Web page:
1. Not finding help here? Sign up for a free 30min tutor trial with Chegg Tutors
    Dismiss Notice
Dismiss Notice
Join Physics Forums Today!
The friendliest, high quality science and math community on the planet! Everyone who loves science is here!

This is actually a college level question.

  1. Nov 2, 2003 #1
    I'm having trouble with two of my Physics Problems. It goes a little something like this:
    A bowling ball weighing w is attached to the ceiling by a rope of length L. The ball is pulled to one side and released; it then swings back and forth as a pendulum. As the rope swings through the vertical, the speed of the bowling ball is v.

    What is the acceleration of the bowling ball, in magnitude and direction, at this instant? Take the free fall acceleration to be g.

    And then the last:
    A bob of mass m is suspended from a fixed point with a massless string of length L (i.e., it is a pendulum). You are to investigate the motion in which the string moves in a cone with half-angle theta.

    What tangential speed, v, must the bob have so that it moves in a horizontal circle with the string always making an angle theta from the vertical? Express the speed in terms of m, g, L, and/or theta.

    I'm having a particularly hard time with the first one. THanks if you decide to help a brother out!!!
     
  2. jcsd
  3. Nov 2, 2003 #2
    How about this

    Original Roational Velocity = Final rotational velocity + g * time

    The rotational velocity will take into account the length

    Nautica
     
  4. Nov 3, 2003 #3

    joc

    User Avatar

    1. the question seems elementary...i'm not sure i'm reading it right.

    the resultant acceleration of the ball is the vector sum of the tangential components and centripetal components of acceleration. however, since the ball is at the midpoint of the swing, there is a zero tangential component, because there are no forces acting on the ball tangentially to its path. the only 2 forces acting are the tension in the rope and the weight of the ball, both of which are perpendicular to its path.

    therefore, the resultant acceleration of the ball is simply the centripetal component, which is directed towards the centre of rotation/swing (exactly upwards).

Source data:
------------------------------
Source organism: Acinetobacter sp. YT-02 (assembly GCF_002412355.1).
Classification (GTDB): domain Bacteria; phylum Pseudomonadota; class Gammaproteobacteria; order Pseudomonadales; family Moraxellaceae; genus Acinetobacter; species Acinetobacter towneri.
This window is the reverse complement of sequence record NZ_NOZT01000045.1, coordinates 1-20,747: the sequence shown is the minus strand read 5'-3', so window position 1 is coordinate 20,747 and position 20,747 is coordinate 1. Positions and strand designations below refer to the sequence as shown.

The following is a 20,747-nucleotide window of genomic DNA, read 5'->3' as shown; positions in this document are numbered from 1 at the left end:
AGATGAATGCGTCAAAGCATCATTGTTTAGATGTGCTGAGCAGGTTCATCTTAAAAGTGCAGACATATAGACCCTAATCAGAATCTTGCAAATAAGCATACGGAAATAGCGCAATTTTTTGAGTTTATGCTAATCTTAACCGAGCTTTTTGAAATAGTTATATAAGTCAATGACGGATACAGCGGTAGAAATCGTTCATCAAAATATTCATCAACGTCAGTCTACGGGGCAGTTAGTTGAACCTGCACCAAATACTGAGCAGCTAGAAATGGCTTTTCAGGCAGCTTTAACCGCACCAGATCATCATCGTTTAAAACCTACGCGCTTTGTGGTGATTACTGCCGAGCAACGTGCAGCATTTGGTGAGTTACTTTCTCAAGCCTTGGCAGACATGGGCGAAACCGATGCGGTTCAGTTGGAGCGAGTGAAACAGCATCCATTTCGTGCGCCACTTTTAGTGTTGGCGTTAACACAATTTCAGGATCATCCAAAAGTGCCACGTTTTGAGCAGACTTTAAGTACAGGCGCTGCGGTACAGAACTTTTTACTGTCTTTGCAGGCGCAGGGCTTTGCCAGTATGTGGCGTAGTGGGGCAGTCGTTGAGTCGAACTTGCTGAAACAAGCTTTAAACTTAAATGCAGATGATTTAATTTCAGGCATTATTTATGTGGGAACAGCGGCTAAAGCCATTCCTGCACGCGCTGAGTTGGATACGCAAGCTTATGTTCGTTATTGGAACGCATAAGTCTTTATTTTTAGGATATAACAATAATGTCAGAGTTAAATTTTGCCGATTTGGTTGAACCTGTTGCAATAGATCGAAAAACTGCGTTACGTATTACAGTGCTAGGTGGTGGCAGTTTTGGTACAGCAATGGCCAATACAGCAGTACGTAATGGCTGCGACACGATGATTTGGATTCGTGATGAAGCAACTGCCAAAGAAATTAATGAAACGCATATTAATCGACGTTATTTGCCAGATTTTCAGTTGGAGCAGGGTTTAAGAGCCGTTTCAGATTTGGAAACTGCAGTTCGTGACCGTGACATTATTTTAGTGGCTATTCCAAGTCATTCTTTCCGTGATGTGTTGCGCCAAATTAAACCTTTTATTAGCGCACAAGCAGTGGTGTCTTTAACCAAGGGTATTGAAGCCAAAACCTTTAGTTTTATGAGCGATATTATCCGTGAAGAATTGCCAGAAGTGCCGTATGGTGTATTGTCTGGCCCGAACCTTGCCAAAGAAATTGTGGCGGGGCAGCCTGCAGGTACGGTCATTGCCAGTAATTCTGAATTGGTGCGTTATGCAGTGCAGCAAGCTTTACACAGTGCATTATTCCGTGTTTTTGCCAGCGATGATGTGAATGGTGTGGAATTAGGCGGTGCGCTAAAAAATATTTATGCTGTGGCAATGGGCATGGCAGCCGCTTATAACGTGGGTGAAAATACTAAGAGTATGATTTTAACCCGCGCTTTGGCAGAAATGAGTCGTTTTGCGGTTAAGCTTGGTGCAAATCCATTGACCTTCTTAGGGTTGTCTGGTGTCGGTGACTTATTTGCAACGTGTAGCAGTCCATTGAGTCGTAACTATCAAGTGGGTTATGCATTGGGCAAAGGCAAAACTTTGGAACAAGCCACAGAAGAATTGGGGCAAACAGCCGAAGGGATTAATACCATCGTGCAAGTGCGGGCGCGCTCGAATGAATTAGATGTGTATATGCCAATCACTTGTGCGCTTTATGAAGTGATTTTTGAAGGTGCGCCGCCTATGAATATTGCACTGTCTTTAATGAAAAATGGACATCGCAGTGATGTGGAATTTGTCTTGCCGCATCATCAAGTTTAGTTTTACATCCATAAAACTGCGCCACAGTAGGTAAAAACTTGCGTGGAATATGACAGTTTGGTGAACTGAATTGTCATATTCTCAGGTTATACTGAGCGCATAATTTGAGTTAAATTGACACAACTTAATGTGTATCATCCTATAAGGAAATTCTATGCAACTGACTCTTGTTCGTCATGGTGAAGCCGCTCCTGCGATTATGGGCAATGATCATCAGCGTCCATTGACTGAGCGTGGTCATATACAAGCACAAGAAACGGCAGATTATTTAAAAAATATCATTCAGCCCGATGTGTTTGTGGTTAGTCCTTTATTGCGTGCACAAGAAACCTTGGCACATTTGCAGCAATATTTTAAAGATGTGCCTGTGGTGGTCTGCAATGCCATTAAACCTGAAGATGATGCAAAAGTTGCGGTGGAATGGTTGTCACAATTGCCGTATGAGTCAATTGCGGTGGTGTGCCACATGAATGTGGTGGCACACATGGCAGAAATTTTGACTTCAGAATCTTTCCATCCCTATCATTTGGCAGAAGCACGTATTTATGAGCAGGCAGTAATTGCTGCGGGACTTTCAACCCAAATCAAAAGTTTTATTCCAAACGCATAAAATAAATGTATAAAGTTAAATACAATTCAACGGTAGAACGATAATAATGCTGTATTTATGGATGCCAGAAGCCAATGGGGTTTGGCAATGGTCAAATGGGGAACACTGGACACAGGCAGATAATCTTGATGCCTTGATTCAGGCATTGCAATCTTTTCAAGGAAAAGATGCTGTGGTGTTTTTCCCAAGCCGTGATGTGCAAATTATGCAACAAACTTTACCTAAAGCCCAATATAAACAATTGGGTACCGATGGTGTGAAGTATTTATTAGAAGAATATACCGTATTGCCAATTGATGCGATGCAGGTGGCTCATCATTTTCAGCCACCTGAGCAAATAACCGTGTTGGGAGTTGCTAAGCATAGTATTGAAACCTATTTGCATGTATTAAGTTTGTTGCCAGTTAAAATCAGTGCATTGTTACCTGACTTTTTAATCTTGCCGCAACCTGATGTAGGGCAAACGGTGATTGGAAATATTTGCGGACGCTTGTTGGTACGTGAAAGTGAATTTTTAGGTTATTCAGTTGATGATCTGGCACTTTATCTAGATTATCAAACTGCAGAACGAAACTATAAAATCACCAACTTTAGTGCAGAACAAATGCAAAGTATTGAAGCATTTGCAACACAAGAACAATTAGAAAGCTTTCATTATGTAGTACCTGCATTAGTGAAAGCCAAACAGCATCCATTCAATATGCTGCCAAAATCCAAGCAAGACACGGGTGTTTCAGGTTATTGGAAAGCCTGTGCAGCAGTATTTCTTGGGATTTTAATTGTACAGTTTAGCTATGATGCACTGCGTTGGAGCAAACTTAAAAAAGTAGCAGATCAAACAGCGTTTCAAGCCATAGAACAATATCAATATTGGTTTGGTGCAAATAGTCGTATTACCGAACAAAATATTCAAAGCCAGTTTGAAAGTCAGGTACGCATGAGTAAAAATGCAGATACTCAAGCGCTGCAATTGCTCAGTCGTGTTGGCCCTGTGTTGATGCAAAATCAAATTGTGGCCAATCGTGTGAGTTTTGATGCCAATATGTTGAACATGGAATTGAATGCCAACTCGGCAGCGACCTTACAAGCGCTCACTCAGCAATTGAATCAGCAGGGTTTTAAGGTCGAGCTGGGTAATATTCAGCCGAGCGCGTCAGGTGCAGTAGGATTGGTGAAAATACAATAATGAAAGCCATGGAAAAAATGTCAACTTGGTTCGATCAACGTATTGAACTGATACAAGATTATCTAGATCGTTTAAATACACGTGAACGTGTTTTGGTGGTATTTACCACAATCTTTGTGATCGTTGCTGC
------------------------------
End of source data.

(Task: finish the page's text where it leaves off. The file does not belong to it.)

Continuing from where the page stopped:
the circular motion equation applies here:

    F = mv^2 / L
    ma = mv^2 / L
    a = v^2/L

    that seems to be about it.

    2. let A = theta. now obtain a general expression relating the required variables. first draw a diagram and resolve the forces into vertical and horizontal components:

    (eqn 1) TsinA = mv^2 / r (using eqn of circular motion)

    and

    (eqn 2) TcosA = mg (since the ball's height in the air doesn't change)

    r is the radius of rotation, and is equal to LsinA. T is the tension in the string.

    dividing eqn (1) by (2),

    tanA = v^2 / rg

    substituting r = LsinA into eqn,

    tan A = v^2 / gLsinA
    v^2 = gLtanAsinA
    v = sqrt [ gLtanAsinA ]

    and that's it.
     
  5. Nov 3, 2003 #4

    HallsofIvy

    User Avatar
    Staff Emeritus
    Science Advisor

    One problem we have is that you have not given us an idea of what you have to work with. Do you have formulas that are given to you or are you to set up a "force diagram"?

    The way I would do this, in general, is set up a force diagram with force -mg downward (gravity) and the break that into two components, one tangent to the path of motion (a circle) and the other normal to it. When the pendulum (i.e. rope) makes angle θ with the vertical, then tangential force is give by
    FT= -mg sin(θ) and the normal force is given by
    FN= -mg cos(θ).

    Of course, "As the rope swings through the vertical", θ= 0 so FT= 0 and FN= -mg just as joc said. The normal force is, of course, offset by the equal tension in the rope: the acceleration vector is the 0 vector, exactly as if the bowling ball were simply hanging there!
     
Know someone interested in this topic? Share this thread via Reddit, Google+, Twitter, or Facebook

Have something to add?



Similar Discussions: This is actually a college level question.
Loading...